It turns out that the door latch has a history of malfunctioning, leading to the door opening mid-flight. In the case of forward-hinged doors, the air rushing past during flight would apply pressure to it, keeping it shut. But for the 162’s door, the opposite would happen as the wind would snag the door, blowing it open and often damaging it beyond repair. Replacing such a damaged door can turn out to be a costly affair, costing as much as $5,000.
To address this issue, Cessna has since issued a secondary door latch fix. The price of installing this latch is certainly preferable to replacing an entire door.
As we enter the cabin, we quickly see that this is an aircraft from the last two decades rather than one from the middle of the last century.
Gone are the faded brown and beige tints of old. Instead, the cockpit has a clean and practical look that is markedly devoid of upholstery. The Garmin G300 has replaced analog instruments, lending the instrument panel the crisp and clean look of gunmetal with a brightly colored flight display.
Just like the O-200D, the Garmin G300 (scaled-down from the G1000) was designed with the Cessna 162 in mind. It’s an all-glass flight display system developed specifically for the Skycatcher’s day/night VFR capabilities. It constitutes a vast improvement over the older mechanical instruments of older models as its all-in-one design helps to increase the pilot’s situational awareness.
The leftmost part of the G300 panel sports a 7-inch hi-res WVGA display. Its layout is a display-wide attitude indicator. To the left and right are two tape display overlays for airspeed and altitude respectively, and at the bottom, an electronic HSI.
To the rightmost part of the G300, there is a built-in aviation basemap that renders a realistic-style visual navigation chart, showing major guidelines such as airports, SUAs, cities, roads, lakes, and rivers.
Both are large displays with bright not-quite-primary colors for ease of viewing. Buyers can also rest assured that one screen is capable of showing all info, in the event that one of the screens should fail.
Another noticeable feature is the uniquely-designed light flight sticks, taking the place of more cumbersome yokes. Although some buyers might find that they will need some extra time to get adjusted to this design, they are generally reported to be light and responsive to handle.
An extra perk is that these sticks are mounted to the underside of the control panel rather than the floor, which serves to free up precious leg space for the pilot and copilot.
The cabin has been described as comfortable by some flyers, who mention ergonomic seats, armrests, and even cupholders. Others have pointed to the lack of insulation, (due to weight constraints in accordance with LSA) as a feature that makes for cold winter flights.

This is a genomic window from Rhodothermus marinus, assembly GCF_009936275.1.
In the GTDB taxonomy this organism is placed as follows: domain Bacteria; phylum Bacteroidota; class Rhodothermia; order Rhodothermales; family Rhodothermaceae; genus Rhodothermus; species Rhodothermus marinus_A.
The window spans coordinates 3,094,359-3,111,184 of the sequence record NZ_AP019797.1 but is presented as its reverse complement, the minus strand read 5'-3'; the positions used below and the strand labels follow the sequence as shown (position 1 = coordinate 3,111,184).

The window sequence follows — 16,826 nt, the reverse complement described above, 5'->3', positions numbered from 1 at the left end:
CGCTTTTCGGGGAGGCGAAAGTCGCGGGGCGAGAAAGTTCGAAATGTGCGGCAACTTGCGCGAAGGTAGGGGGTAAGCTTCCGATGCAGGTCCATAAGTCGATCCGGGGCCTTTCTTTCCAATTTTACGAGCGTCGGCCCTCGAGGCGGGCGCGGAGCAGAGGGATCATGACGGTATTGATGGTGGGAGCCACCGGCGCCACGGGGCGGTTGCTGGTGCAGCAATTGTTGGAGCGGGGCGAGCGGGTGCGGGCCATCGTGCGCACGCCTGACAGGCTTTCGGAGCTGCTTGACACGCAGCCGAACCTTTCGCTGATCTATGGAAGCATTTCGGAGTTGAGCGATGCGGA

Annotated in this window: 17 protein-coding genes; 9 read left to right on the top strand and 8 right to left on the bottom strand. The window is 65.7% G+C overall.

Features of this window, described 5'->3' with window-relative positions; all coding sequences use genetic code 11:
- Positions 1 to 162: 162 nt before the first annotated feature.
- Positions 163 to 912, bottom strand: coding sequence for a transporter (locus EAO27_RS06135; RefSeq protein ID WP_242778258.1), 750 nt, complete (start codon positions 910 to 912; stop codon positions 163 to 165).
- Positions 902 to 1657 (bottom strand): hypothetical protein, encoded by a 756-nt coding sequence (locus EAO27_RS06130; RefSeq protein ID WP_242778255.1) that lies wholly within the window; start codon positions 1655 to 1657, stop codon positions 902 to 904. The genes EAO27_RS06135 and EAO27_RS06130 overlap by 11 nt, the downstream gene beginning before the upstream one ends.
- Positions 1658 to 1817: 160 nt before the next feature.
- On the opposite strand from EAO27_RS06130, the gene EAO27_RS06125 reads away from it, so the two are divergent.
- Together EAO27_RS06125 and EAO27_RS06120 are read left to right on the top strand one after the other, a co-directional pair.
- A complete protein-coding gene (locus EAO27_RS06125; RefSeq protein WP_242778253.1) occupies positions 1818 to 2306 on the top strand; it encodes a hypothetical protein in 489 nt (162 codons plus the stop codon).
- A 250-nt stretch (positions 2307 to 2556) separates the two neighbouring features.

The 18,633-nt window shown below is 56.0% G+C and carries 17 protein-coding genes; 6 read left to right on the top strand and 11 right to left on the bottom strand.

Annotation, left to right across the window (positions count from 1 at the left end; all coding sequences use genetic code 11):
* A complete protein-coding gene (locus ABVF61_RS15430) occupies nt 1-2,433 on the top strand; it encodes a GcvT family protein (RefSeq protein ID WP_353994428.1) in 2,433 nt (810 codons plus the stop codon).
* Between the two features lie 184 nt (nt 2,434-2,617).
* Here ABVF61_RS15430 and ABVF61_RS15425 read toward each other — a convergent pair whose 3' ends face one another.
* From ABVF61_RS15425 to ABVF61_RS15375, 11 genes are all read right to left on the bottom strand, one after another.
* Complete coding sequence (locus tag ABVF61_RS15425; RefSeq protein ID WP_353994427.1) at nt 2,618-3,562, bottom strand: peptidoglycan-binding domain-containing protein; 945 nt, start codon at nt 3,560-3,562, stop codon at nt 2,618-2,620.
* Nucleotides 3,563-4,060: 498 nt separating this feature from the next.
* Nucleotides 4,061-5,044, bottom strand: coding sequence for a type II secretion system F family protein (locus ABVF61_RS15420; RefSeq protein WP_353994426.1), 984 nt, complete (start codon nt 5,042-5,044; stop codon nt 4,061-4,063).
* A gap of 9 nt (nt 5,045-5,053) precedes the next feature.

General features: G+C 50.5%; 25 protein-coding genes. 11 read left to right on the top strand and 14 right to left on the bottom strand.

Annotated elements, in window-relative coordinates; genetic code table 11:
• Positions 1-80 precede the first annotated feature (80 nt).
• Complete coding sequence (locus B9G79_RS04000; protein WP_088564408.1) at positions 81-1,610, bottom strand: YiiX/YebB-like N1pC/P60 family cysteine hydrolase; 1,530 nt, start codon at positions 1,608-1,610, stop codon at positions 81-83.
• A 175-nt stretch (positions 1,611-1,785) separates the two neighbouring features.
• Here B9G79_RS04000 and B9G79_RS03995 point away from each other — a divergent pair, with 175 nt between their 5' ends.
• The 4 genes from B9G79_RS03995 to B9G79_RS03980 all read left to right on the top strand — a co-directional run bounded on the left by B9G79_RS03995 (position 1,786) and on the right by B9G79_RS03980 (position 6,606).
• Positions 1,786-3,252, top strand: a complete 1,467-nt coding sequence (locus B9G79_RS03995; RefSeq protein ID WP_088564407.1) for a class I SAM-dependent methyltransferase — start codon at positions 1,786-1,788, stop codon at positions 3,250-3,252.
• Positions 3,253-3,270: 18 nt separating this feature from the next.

Conversely, some might want to avoid flying in hot environments too, since the side windows don’t open, which makes cooling down the cockpit less effective. On the bright side though, it’s easier to see laterally out of the Skycatcher compared to the 150 and 152. A clear improvement of function in this regard.
What is it like to fly the Cessna Skycatcher?
Due to its sporty and lightweight design, the Cessna Skycatcher has been described as responsive and fun to fly.
Though the Cessna 162 Skycatcher is classified as a Light Sport Aircraft (LSA) it lies close both in design and performance to general aviation (GA) aircraft. This is because LSAs are made to be both heavier and more sophisticated than craft belonging to the smaller categories of ultralight or microlight aircraft.
That being said, this is a light airplane and the way it operates in the air is still similar to what pilots of other light and ultralight aircraft will be used to.
As such, the 162 spans the gap between these heavier and lighter aircraft categories.
Takeoff and landing
The Cessna Skycatcher is described as fast with a strong climb.
The fact that the 162 has an EW of only 830 pounds means that it gains an edge over the older Cessna 150 when it is outfitted with the same engine.
This slim-down translates to a 25% weight reduction compared to the Cessna 150 and 152 and is noticeable, for instance, in the 162’s comparatively better takeoff performance and climb.
While the Cessna 150 would climb at 400 feet per minute on a good day, the Skycatcher beats it with its average climb rate of 890 feet per minute, almost double the Cessna 150’s. Bear in mind that it achieves this with the same 100 hp power.
This allows this lightweight aircraft to take off from short runways ending in obstacles such as buildings or towers, and effectively climb out of smaller airports surrounded by mountainous terrain.
The 162’s landing distance of 670 feet again makes it a fit for small airports. This ability to land and take off from smaller runways is a welcome feature because the Skycatcher’s flight time per tank (24 gallons) is only three hours. Luckily it runs on Avgas 100ll, which can be found at most airports.